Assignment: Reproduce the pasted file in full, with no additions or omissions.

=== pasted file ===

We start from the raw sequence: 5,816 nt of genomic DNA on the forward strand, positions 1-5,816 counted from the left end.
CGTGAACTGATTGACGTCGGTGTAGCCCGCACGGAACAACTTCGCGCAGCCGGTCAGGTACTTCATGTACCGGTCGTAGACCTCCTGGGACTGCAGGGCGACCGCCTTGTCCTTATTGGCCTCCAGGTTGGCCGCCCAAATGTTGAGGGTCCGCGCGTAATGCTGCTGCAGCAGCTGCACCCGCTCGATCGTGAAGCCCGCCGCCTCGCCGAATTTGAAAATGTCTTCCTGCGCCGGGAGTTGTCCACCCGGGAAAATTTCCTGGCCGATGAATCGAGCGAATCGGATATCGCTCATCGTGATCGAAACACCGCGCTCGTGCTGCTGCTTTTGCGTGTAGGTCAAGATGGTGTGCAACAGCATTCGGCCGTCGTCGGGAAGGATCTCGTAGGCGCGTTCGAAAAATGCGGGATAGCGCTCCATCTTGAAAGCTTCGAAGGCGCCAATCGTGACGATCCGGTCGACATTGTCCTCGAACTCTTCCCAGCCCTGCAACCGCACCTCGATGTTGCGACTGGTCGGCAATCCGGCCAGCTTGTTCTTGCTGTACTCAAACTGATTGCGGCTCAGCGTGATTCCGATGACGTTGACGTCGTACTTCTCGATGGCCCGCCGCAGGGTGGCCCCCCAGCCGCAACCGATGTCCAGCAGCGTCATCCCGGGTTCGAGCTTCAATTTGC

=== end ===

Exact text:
We start from the raw sequence: 5,816 nt of genomic DNA on the forward strand, positions 1-5,816 counted from the left end.
CGTGAACTGATTGACGTCGGTGTAGCCCGCACGGAACAACTTCGCGCAGCCGGTCAGGTACTTCATGTACCGGTCGTAGACCTCCTGGGACTGCAGGGCGACCGCCTTGTCCTTATTGGCCTCCAGGTTGGCCGCCCAAATGTTGAGGGTCCGCGCGTAATGCTGCTGCAGCAGCTGCACCCGCTCGATCGTGAAGCCCGCCGCCTCGCCGAATTTGAAAATGTCTTCCTGCGCCGGGAGTTGTCCACCCGGGAAAATTTCCTGGCCGATGAATCGAGCGAATCGGATATCGCTCATCGTGATCGAAACACCGCGCTCGTGCTGCTGCTTTTGCGTGTAGGTCAAGATGGTGTGCAACAGCATTCGGCCGTCGTCGGGAAGGATCTCGTAGGCGCGTTCGAAAAATGCGGGATAGCGCTCCATCTTGAAAGCTTCGAAGGCGCCAATCGTGACGATCCGGTCGACATTGTCCTCGAACTCTTCCCAGCCCTGCAACCGCACCTCGATGTTGCGACTGGTCGGCAATCCGGCCAGCTTGTTCTTGCTGTACTCAAACTGATTGCGGCTCAGCGTGATTCCGATGACGTTGACGTCGTACTTCTCGATGGCCCGCCGCAGGGTGGCCCCCCAGCCGCAACCGATGTCCAGCAGCGTCATCCCGGGTTCGAGCTTCAATTTGC